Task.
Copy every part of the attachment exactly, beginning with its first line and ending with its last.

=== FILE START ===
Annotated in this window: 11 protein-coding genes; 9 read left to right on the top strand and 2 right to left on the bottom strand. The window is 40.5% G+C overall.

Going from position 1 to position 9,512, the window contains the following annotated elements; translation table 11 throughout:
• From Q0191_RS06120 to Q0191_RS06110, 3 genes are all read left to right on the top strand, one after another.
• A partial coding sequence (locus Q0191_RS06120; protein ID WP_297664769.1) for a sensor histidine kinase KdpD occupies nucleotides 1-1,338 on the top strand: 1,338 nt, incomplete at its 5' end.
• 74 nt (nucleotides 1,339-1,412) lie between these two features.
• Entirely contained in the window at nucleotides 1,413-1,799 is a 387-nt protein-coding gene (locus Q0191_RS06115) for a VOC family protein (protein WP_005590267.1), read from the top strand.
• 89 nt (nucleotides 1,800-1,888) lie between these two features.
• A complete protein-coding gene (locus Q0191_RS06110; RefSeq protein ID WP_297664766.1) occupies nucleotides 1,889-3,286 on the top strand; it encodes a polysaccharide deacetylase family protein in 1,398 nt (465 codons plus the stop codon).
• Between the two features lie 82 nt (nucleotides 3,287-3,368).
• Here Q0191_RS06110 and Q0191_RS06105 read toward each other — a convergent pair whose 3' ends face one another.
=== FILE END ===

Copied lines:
Annotated in this window: 11 protein-coding genes; 9 read left to right on the top strand and 2 right to left on the bottom strand. The window is 40.5% G+C overall.

Going from position 1 to position 9,512, the window contains the following annotated elements; translation table 11 throughout:
• From Q0191_RS06120 to Q0191_RS06110, 3 genes are all read left to right on the top strand, one after another.
• A partial coding sequence (locus Q0191_RS06120; protein ID WP_297664769.1) for a sensor histidine kinase KdpD occupies nucleotides 1-1,338 on the top strand: 1,338 nt, incomplete at its 5' end.
• 74 nt (nucleotides 1,339-1,412) lie between these two features.
• Entirely contained in the window at nucleotides 1,413-1,799 is a 387-nt protein-coding gene (locus Q0191_RS06115) for a VOC family protein (protein WP_005590267.1), read from the top strand.
• 89 nt (nucleotides 1,800-1,888) lie between these two features.
• A complete protein-coding gene (locus Q0191_RS06110; RefSeq protein ID WP_297664766.1) occupies nucleotides 1,889-3,286 on the top strand; it encodes a polysaccharide deacetylase family protein in 1,398 nt (465 codons plus the stop codon).
• Between the two features lie 82 nt (nucleotides 3,287-3,368).
• Here Q0191_RS06110 and Q0191_RS06105 read toward each other — a convergent pair whose 3' ends face one another.